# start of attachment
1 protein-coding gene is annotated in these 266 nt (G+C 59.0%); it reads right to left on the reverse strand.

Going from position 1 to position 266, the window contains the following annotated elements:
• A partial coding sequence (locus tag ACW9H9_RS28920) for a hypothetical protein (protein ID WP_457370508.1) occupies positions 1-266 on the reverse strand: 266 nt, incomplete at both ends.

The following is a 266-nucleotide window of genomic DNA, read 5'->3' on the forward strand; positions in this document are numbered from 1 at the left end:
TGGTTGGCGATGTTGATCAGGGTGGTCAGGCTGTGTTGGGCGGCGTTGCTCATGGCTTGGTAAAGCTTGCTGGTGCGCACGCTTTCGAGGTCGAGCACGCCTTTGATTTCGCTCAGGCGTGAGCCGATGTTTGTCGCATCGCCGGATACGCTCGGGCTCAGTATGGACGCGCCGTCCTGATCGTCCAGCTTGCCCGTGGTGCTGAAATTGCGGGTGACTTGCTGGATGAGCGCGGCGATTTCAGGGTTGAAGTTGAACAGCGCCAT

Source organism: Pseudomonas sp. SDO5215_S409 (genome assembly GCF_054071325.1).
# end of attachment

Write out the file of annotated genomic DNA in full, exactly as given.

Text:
1 protein-coding gene is annotated in these 266 nt (G+C 59.0%); it reads right to left on the reverse strand.

Going from position 1 to position 266, the window contains the following annotated elements:
• A partial coding sequence (locus tag ACW9H9_RS28920) for a hypothetical protein (protein ID WP_457370508.1) occupies positions 1-266 on the reverse strand: 266 nt, incomplete at both ends.

The following is a 266-nucleotide window of genomic DNA, read 5'->3' on the forward strand; positions in this document are numbered from 1 at the left end:
TGGTTGGCGATGTTGATCAGGGTGGTCAGGCTGTGTTGGGCGGCGTTGCTCATGGCTTGGTAAAGCTTGCTGGTGCGCACGCTTTCGAGGTCGAGCACGCCTTTGATTTCGCTCAGGCGTGAGCCGATGTTTGTCGCATCGCCGGATACGCTCGGGCTCAGTATGGACGCGCCGTCCTGATCGTCCAGCTTGCCCGTGGTGCTGAAATTGCGGGTGACTTGCTGGATGAGCGCGGCGATTTCAGGGTTGAAGTTGAACAGCGCCAT

Source organism: Pseudomonas sp. SDO5215_S409 (genome assembly GCF_054071325.1).